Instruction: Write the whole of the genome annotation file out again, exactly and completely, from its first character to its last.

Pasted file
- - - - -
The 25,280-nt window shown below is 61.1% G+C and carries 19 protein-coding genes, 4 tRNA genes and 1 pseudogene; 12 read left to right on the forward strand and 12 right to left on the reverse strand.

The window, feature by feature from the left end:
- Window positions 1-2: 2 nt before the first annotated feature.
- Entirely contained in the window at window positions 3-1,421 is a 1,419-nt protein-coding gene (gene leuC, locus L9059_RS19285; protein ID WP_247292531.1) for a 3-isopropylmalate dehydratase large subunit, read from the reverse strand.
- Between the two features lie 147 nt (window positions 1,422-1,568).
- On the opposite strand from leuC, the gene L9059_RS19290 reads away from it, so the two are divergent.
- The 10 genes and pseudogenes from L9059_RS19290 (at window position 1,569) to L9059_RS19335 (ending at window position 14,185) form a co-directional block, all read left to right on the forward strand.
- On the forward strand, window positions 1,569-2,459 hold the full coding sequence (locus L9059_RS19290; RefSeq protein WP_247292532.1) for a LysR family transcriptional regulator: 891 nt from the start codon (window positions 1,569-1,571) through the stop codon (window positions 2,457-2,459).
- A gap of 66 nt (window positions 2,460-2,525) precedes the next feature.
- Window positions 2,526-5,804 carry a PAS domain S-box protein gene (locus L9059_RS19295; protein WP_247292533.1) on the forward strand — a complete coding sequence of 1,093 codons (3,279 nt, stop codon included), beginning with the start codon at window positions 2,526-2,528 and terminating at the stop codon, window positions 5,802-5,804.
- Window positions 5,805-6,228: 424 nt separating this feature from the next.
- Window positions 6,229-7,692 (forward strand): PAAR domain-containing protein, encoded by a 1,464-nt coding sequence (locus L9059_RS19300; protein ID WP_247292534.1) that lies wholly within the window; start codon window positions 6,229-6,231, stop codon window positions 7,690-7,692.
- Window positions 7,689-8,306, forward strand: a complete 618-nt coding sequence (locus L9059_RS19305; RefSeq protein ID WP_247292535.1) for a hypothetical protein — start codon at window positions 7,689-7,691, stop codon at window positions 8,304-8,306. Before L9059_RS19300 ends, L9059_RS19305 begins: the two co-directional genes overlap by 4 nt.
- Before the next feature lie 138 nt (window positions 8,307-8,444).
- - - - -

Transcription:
The 25,280-nt window shown below is 61.1% G+C and carries 19 protein-coding genes, 4 tRNA genes and 1 pseudogene; 12 read left to right on the forward strand and 12 right to left on the reverse strand.

The window, feature by feature from the left end:
- Window positions 1-2: 2 nt before the first annotated feature.
- Entirely contained in the window at window positions 3-1,421 is a 1,419-nt protein-coding gene (gene leuC, locus L9059_RS19285; protein ID WP_247292531.1) for a 3-isopropylmalate dehydratase large subunit, read from the reverse strand.
- Between the two features lie 147 nt (window positions 1,422-1,568).
- On the opposite strand from leuC, the gene L9059_RS19290 reads away from it, so the two are divergent.
- The 10 genes and pseudogenes from L9059_RS19290 (at window position 1,569) to L9059_RS19335 (ending at window position 14,185) form a co-directional block, all read left to right on the forward strand.
- On the forward strand, window positions 1,569-2,459 hold the full coding sequence (locus L9059_RS19290; RefSeq protein WP_247292532.1) for a LysR family transcriptional regulator: 891 nt from the start codon (window positions 1,569-1,571) through the stop codon (window positions 2,457-2,459).
- A gap of 66 nt (window positions 2,460-2,525) precedes the next feature.
- Window positions 2,526-5,804 carry a PAS domain S-box protein gene (locus L9059_RS19295; protein WP_247292533.1) on the forward strand — a complete coding sequence of 1,093 codons (3,279 nt, stop codon included), beginning with the start codon at window positions 2,526-2,528 and terminating at the stop codon, window positions 5,802-5,804.
- Window positions 5,805-6,228: 424 nt separating this feature from the next.
- Window positions 6,229-7,692 (forward strand): PAAR domain-containing protein, encoded by a 1,464-nt coding sequence (locus L9059_RS19300; protein ID WP_247292534.1) that lies wholly within the window; start codon window positions 6,229-6,231, stop codon window positions 7,690-7,692.
- Window positions 7,689-8,306, forward strand: a complete 618-nt coding sequence (locus L9059_RS19305; RefSeq protein ID WP_247292535.1) for a hypothetical protein — start codon at window positions 7,689-7,691, stop codon at window positions 8,304-8,306. Before L9059_RS19300 ends, L9059_RS19305 begins: the two co-directional genes overlap by 4 nt.
- Before the next feature lie 138 nt (window positions 8,307-8,444).